By Online Editor
3:41 pm GMT+12, 19/07/2013, Samoa

An MP representing New Zealand at the Pacific Islands Forum Trade Ministers Meeting in Samoa says it’s important countries in the region remain a tight group.

Yesterday, the trade minister of Papua New Guinea told Radio New Zealand International that it had withdrawn from any future discussions on the Forum’s PACER Plus trade deal, which aims to create a regional common market.

He said the deal was too weighted in New Zealand and Australia’s favour.

Recently, members of the Melanesian Spearhead Group have been taking a more hands-on approach to issues such as trade and regional politics – matters that might once have been more the preserve of the regional body.

But the private secretary for New Zealand Foreign Affairs, John Hayes, says the Forum provides an important overarching structure.

“We’re a big region and we have a lot of large ocean states, we’re separated by a lot of sea. What I think is really important is that as a region we remain a tight cohesive group because if we don’t do that we just split our ability to deliver really good economic rewards for the communities that each of us represent.”.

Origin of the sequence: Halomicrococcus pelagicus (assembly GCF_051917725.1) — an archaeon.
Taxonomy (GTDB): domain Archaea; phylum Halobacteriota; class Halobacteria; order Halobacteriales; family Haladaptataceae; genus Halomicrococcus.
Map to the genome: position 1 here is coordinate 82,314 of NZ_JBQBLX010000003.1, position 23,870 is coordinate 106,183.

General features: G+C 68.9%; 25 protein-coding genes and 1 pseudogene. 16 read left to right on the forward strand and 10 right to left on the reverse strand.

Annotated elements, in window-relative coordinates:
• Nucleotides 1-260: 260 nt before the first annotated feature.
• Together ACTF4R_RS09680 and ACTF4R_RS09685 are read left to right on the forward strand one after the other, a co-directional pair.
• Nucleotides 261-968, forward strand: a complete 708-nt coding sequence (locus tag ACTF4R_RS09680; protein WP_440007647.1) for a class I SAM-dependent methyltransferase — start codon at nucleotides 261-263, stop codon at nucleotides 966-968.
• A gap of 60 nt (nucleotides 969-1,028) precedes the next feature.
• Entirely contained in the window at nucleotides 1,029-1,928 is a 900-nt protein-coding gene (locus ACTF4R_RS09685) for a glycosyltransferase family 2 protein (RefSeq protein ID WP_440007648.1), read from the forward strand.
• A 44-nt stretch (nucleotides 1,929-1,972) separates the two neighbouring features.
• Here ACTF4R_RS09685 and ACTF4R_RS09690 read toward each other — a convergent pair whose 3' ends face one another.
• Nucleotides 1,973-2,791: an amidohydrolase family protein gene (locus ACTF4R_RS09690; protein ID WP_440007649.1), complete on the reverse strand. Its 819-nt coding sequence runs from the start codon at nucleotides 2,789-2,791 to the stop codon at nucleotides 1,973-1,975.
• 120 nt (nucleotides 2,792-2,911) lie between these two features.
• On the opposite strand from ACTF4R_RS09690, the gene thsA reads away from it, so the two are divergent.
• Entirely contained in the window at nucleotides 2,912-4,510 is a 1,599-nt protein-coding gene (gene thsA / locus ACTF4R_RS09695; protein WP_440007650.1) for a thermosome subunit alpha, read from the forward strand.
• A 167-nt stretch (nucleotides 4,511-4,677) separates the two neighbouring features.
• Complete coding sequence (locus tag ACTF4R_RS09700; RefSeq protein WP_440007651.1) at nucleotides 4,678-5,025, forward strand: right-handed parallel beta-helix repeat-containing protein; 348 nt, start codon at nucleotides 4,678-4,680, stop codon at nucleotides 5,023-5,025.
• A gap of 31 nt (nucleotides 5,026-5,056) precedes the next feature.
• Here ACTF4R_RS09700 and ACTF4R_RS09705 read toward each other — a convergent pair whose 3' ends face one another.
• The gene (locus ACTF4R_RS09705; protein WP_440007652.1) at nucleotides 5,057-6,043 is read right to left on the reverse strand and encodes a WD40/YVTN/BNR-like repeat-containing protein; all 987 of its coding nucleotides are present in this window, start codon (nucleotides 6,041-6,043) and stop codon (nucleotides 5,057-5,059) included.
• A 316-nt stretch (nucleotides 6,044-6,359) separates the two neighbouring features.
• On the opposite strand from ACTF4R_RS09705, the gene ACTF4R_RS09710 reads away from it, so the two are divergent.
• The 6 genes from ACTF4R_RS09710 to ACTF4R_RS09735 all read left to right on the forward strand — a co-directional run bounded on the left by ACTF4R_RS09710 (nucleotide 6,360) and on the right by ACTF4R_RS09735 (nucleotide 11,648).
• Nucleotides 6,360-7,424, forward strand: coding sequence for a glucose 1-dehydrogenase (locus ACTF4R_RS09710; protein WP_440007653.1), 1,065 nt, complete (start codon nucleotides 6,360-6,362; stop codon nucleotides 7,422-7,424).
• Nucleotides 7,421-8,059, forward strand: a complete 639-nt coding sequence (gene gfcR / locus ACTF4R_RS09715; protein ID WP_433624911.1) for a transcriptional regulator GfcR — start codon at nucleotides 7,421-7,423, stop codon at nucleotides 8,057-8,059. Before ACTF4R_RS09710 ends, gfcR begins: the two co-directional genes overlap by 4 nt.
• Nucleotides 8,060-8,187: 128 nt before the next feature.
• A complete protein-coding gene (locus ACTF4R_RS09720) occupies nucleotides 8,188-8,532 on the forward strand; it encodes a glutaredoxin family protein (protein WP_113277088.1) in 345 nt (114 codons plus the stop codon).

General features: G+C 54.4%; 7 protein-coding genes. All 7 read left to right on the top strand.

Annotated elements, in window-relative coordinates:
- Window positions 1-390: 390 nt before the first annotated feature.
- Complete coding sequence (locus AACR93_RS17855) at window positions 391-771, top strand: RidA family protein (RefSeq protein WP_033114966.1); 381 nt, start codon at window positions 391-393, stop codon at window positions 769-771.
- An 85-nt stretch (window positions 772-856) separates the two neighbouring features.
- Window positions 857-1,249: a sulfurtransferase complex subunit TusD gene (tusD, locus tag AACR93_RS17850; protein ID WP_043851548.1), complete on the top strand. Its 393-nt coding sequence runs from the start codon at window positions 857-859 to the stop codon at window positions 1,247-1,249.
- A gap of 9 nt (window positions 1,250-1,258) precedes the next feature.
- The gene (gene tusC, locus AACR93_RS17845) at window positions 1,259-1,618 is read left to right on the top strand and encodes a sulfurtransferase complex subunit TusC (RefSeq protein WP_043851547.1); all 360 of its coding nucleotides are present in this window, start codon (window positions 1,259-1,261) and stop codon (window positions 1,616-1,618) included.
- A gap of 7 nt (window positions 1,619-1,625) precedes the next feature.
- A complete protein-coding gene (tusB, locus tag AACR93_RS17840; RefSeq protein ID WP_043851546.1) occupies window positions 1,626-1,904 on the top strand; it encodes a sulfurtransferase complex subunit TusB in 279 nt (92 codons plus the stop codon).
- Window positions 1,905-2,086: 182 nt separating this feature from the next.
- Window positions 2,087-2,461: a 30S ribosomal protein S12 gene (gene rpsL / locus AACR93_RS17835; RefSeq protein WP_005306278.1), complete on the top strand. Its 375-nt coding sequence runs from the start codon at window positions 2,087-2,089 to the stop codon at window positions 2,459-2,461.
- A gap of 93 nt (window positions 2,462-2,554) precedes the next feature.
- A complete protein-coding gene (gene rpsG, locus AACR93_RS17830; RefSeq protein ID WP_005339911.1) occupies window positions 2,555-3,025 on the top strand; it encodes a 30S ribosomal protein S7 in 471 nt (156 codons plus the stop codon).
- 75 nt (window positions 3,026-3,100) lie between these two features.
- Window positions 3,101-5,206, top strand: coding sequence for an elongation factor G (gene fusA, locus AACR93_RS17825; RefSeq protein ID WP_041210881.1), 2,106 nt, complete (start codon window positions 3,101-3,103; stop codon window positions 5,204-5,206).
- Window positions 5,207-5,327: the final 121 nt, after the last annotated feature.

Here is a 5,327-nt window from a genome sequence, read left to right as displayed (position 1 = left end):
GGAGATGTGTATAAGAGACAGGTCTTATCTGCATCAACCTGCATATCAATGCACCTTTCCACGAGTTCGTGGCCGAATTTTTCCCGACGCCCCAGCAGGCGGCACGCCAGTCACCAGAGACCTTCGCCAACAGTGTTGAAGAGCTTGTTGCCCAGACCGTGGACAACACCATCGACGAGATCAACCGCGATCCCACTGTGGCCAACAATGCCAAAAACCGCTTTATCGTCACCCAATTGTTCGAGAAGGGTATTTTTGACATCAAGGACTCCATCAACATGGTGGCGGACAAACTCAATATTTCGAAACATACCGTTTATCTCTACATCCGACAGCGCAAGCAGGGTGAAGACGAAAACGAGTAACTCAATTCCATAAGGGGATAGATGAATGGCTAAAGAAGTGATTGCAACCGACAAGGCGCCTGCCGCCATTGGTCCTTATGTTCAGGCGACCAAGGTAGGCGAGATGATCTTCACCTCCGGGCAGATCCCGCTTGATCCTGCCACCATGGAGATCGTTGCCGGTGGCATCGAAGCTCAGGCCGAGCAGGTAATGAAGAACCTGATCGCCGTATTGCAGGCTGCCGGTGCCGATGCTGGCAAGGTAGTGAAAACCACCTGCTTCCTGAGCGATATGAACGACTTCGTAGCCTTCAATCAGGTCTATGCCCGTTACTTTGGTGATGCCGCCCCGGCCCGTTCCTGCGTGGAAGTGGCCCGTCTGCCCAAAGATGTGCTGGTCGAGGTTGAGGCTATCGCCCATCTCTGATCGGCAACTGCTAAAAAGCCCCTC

15) OCTA updates Forum Trade Ministers on PACER Plus negotiations

By Online Editor
12:56 pm GMT+12, 19/07/2013, Samoa

The fifth Forum Island Country Trade Ministers’ Meeting was held on 18 July 2013 in Apia, Samoa. The Meeting was chaired by the Deputy Prime Minister of Samoa and Minister responsible for Trade, Honourable Fonotoe Nuafesili Pierre Lauofo.

All 13 Forum Island Countries (FICs) that are members of the Office of the Chief Trade Adviser (OCTA) were represented. The Meeting was preceded by the ninth Forum Island Countries Trade Officials’ Meeting on PACER Plus on 16 July 2013, during which senior trade officials discussed a range of issues concerning the OCTA and the PACER Plus negotiations and made recommendations for the Ministers’ considerations.